By RIEL MAJOR
Tribune Staff Reporter
HEALTH Minister Dr Duane Sands said “unexpected discoveries” at the Rand Memorial Hospital in Grand Bahama have delayed the renovation process.
Dr Sands told reporters outside of Cabinet yesterday that along with storm damage, workers have found termites and rotten wood. He said officials have been discussing how to expedite the clean up and restoration process at the Grand Bahama hospital.
He said: “This is going to be a moving target and with each step of the way, I would have just sat down with the project lead Mr Terrance Cartwright yesterday and he and I would have discussed the things that have been uncovered in this process.
“We don’t know exactly what else we will find. What I can tell you is what we have found has changed the scope of work. The architects and designers are going back to the drawing board again and we will have to constantly make adjustments.”
When asked about the price tag of the renovations, Dr Sands said he anticipated the remediation of the Rand to be about $20m but noted that figure may change.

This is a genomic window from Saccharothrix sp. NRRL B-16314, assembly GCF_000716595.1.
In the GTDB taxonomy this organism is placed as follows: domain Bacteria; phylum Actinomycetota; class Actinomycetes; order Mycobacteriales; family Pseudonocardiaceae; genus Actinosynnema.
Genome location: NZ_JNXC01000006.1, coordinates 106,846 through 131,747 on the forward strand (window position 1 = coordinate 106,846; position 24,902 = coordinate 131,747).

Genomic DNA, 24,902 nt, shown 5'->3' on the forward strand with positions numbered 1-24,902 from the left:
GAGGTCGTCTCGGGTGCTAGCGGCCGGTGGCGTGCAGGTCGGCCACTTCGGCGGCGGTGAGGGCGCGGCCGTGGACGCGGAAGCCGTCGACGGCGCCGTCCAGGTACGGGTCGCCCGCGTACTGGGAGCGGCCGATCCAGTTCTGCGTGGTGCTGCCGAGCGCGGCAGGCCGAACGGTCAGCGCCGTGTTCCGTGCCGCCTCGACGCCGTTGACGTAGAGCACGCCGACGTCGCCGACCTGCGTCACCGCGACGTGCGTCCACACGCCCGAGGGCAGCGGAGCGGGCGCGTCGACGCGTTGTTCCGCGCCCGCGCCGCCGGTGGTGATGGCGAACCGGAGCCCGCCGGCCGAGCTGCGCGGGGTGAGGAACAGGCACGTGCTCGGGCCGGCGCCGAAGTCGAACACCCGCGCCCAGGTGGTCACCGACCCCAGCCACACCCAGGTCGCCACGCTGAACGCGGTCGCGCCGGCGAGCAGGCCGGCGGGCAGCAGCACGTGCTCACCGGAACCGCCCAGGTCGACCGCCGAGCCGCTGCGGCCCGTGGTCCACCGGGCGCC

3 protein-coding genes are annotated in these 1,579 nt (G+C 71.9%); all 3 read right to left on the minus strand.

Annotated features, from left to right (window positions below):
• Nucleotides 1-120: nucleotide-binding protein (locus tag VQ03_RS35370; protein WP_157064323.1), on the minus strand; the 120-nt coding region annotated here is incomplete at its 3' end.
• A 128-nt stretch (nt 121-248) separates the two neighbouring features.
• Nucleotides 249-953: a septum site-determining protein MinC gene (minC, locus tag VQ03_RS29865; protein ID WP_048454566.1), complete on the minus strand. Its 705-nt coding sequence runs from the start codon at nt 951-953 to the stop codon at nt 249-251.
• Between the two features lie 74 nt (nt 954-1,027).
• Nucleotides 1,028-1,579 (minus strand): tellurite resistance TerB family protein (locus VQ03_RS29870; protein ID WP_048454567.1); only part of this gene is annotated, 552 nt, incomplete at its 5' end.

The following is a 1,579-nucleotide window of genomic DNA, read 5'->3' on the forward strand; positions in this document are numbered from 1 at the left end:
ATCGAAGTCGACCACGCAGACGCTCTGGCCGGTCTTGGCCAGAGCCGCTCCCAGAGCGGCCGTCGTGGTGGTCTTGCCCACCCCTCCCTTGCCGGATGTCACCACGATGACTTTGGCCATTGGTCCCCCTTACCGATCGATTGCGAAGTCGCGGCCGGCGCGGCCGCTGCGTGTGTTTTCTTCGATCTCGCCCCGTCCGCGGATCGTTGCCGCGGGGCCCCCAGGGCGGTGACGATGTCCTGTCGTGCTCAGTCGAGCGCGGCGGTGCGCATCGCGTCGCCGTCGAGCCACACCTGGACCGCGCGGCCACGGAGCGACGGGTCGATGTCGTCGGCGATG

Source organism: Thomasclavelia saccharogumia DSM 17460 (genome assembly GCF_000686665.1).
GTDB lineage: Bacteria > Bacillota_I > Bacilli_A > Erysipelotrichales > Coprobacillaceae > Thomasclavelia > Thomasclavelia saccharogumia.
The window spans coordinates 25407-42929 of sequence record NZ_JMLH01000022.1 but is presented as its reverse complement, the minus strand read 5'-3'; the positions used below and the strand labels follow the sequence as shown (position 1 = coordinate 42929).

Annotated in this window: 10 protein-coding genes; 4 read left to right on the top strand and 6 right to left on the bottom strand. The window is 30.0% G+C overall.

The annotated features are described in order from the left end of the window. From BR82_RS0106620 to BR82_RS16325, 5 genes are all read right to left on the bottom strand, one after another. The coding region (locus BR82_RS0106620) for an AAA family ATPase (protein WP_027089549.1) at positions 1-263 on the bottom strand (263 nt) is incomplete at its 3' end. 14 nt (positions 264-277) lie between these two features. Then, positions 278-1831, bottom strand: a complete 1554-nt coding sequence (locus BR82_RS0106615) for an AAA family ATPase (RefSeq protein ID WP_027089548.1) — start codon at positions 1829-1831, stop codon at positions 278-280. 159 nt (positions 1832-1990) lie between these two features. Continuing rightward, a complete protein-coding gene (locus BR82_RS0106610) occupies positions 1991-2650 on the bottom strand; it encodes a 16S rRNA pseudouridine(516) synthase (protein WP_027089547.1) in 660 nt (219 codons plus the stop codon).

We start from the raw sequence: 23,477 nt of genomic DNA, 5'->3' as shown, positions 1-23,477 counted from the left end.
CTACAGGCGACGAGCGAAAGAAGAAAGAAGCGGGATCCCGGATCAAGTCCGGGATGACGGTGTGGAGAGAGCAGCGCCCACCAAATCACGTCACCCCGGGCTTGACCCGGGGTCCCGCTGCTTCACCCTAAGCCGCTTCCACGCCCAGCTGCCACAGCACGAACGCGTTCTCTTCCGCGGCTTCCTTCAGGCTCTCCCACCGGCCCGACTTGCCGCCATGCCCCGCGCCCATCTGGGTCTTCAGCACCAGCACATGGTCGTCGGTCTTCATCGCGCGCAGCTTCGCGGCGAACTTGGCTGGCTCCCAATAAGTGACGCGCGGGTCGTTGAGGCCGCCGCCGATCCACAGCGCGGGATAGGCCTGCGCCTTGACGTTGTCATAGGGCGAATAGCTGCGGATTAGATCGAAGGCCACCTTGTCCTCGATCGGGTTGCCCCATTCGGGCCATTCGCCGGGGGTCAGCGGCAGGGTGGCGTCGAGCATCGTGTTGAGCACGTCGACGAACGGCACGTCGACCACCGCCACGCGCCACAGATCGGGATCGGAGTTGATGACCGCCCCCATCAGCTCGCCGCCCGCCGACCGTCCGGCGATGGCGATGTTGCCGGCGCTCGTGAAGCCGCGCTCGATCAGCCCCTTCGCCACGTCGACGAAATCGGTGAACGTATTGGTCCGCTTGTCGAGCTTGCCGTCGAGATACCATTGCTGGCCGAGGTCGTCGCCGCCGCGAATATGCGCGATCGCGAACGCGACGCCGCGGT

“... It probably won’t be with the same budget because again with a renovation you find stuff that you didn’t expect to find. Some of that has been donated. We have quotations coming in... we have portioned different areas of the Rand to different teams. So, the Rec Relief will be managing the administration area for instance, Carnival has been doing specific areas,” he said.
“St Bernard Parish has now come back to us and said they’d like to do a part of it. We have other offers on the table and then, of course, the Consolidated Fund or the government of The Bahamas will be the budget of last resort.”
Dr Sands said another issue the government faces is that patients housed in the Samaritan’s Purse tent hospital are cold during the night.
“Grand Bahama is not exactly warm at this time of year. One of the challenges we are having is the insulation for the tent which wasn’t a problem when it was hot. It’s a problem now and people are finding it quite chilly and this is without air conditioning. We are trying to solve the problem of the cold nights and making sure the patients are kept warm enough,” he explained.
In September, Dr Sands revealed the Rand would cost roughly $19 million to repair.
The hospital was severely damaged during Hurricane Dorian, which resulted in flooding of over 70 percent of the hospital.
Water levels rose to four to five feet in some areas, and concerns were raised by staff about safety at the facility due to the exposure of black water intrusion.
It not only served as the only public hospital on the island, it is also a teaching hospital that provides practical training for medical students, including doctors and nurses.
Samaritan’s Purse, an international NGO, set up a state-of-the-art field hospital on Grand Bahama shortly after Dorian’s passage.